Monday, October 1, 2012

Military Monday: World War I Registration Card for William Bryant

William Bryant's WW I Draft Registration Card
Ancestry.com. U.S., World War I Draft Registration Cards, 1917-1918 [database on-line]. Provo, UT, USA: Ancestry.com Operations Inc, 2005.

William Bryant's was my 1st cousin 3x removed. Specifically he was the son of Rose Bryant, my 2nd great grandmother's sister. Rose Bryant I have found on only one census record and that is for the year 1880. I believe she may have passed away sometime before 1900 because I have only found her name listed only on one other document and that was on her son's death certificate. 

Here's the 1900 census for Morehead City featuring the Bryant household:

Ancestry.com. 1900 United States Federal Census [database on-line]. Provo, UT, USA: Ancestry.com Operations Inc, 2004.


The household consisted of Caroline, Jonas (referred to as Jane here),John, William and Frank. Jonas and John were Caroline's children, Frank was Jonas's son which leaves William but again no sign of Rose.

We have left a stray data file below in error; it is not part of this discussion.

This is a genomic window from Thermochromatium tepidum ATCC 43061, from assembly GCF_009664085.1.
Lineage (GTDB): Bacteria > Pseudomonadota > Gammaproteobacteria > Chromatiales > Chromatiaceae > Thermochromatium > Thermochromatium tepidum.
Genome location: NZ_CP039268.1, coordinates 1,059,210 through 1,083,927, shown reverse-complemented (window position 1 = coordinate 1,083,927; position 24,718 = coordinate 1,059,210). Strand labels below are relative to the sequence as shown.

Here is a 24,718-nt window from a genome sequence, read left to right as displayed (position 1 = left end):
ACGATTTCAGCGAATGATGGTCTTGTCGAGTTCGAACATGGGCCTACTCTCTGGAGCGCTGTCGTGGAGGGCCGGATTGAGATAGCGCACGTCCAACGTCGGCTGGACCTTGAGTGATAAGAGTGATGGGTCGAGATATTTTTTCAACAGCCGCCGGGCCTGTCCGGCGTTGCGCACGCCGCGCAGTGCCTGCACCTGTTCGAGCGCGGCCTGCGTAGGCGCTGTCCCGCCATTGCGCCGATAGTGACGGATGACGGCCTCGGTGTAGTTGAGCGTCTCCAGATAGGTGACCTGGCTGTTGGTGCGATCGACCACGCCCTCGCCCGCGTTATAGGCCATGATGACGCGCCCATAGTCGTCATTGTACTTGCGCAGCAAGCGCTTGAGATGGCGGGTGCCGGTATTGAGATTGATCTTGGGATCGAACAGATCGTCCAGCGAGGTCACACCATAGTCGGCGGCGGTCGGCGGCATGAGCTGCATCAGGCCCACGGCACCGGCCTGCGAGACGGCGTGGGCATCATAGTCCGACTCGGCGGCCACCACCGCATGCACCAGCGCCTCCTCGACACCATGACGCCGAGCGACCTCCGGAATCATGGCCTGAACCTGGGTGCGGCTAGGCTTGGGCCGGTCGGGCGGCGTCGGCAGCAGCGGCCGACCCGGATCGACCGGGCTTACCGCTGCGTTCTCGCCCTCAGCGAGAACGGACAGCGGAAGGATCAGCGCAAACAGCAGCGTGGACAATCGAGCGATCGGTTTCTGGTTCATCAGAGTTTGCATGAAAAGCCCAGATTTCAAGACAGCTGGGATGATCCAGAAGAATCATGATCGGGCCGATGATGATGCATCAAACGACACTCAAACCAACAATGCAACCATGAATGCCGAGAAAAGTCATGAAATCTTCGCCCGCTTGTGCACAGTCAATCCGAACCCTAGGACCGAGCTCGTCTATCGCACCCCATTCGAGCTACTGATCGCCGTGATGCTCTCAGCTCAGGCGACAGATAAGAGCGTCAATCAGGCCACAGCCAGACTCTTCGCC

Perhaps Jonas, raised William like he was her own child.  That's me speculating, I don't know for sure what ever happened to her.

Recently, I decided to go through the process of reviewing records I had previously saved to my ancestors on my Ancestry.com family tree and really took a look further into the details listed on those records.  Specifically, I have really started looking at occupation information. 

According to William Bryant's WWI Draft Card, he was a laborer at a fish factory owned by R. W. Taylor.

When I reviewed this I remembered that I had purchased a fabulous book called "Morehead City" by Jack Dudley earlier in the year and I said to myself I bet there is a reference to this R.W. Taylor in it. Well guess what? There was!

Here's the cover to the book:


And here's a passage from the book which provides some information about the Menhaden fishing industry and the R.W. Taylor Fish Factory:



It's good to go back and review what you've researched from time to time. You never know what you might be missing.

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